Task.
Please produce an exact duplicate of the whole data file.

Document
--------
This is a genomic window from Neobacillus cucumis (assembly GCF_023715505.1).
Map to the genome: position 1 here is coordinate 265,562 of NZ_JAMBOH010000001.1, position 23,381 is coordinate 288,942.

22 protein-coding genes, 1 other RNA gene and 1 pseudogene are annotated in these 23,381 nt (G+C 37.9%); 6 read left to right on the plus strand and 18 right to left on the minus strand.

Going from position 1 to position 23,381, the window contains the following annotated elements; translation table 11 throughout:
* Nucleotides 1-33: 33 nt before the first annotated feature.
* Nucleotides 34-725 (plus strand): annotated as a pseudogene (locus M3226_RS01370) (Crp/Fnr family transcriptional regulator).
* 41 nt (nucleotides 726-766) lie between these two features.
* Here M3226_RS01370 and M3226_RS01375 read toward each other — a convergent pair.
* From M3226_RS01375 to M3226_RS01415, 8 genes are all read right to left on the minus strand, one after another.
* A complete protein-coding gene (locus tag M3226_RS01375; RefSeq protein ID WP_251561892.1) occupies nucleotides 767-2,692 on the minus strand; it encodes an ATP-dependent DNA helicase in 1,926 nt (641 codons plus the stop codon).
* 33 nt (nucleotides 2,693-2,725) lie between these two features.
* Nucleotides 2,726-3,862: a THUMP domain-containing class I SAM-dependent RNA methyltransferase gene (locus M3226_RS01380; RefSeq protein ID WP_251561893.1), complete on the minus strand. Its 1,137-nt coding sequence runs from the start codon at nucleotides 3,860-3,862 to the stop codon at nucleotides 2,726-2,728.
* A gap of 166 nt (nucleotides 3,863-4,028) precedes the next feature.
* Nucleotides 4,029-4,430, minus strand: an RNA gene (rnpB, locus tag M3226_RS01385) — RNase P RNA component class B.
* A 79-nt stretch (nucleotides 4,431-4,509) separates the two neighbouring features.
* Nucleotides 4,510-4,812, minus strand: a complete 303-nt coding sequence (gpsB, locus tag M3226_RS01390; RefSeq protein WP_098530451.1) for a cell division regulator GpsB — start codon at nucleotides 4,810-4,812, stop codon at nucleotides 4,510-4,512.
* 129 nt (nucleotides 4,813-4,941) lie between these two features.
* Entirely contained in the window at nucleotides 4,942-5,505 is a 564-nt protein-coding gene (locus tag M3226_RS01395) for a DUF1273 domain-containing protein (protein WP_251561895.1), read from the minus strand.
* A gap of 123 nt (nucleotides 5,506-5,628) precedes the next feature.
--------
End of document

This is a genomic window from Neobacillus cucumis (assembly GCF_023715505.1).
Map to the genome: position 1 here is coordinate 265,562 of NZ_JAMBOH010000001.1, position 23,381 is coordinate 288,942.

22 protein-coding genes, 1 other RNA gene and 1 pseudogene are annotated in these 23,381 nt (G+C 37.9%); 6 read left to right on the plus strand and 18 right to left on the minus strand.

Going from position 1 to position 23,381, the window contains the following annotated elements; translation table 11 throughout:
* Nucleotides 1-33: 33 nt before the first annotated feature.
* Nucleotides 34-725 (plus strand): annotated as a pseudogene (locus M3226_RS01370) (Crp/Fnr family transcriptional regulator).
* 41 nt (nucleotides 726-766) lie between these two features.
* Here M3226_RS01370 and M3226_RS01375 read toward each other — a convergent pair.
* From M3226_RS01375 to M3226_RS01415, 8 genes are all read right to left on the minus strand, one after another.
* A complete protein-coding gene (locus tag M3226_RS01375; RefSeq protein ID WP_251561892.1) occupies nucleotides 767-2,692 on the minus strand; it encodes an ATP-dependent DNA helicase in 1,926 nt (641 codons plus the stop codon).
* 33 nt (nucleotides 2,693-2,725) lie between these two features.
* Nucleotides 2,726-3,862: a THUMP domain-containing class I SAM-dependent RNA methyltransferase gene (locus M3226_RS01380; RefSeq protein ID WP_251561893.1), complete on the minus strand. Its 1,137-nt coding sequence runs from the start codon at nucleotides 3,860-3,862 to the stop codon at nucleotides 2,726-2,728.
* A gap of 166 nt (nucleotides 3,863-4,028) precedes the next feature.
* Nucleotides 4,029-4,430, minus strand: an RNA gene (rnpB, locus tag M3226_RS01385) — RNase P RNA component class B.
* A 79-nt stretch (nucleotides 4,431-4,509) separates the two neighbouring features.
* Nucleotides 4,510-4,812, minus strand: a complete 303-nt coding sequence (gpsB, locus tag M3226_RS01390; RefSeq protein WP_098530451.1) for a cell division regulator GpsB — start codon at nucleotides 4,810-4,812, stop codon at nucleotides 4,510-4,512.
* 129 nt (nucleotides 4,813-4,941) lie between these two features.
* Entirely contained in the window at nucleotides 4,942-5,505 is a 564-nt protein-coding gene (locus tag M3226_RS01395) for a DUF1273 domain-containing protein (protein WP_251561895.1), read from the minus strand.
* A gap of 123 nt (nucleotides 5,506-5,628) precedes the next feature.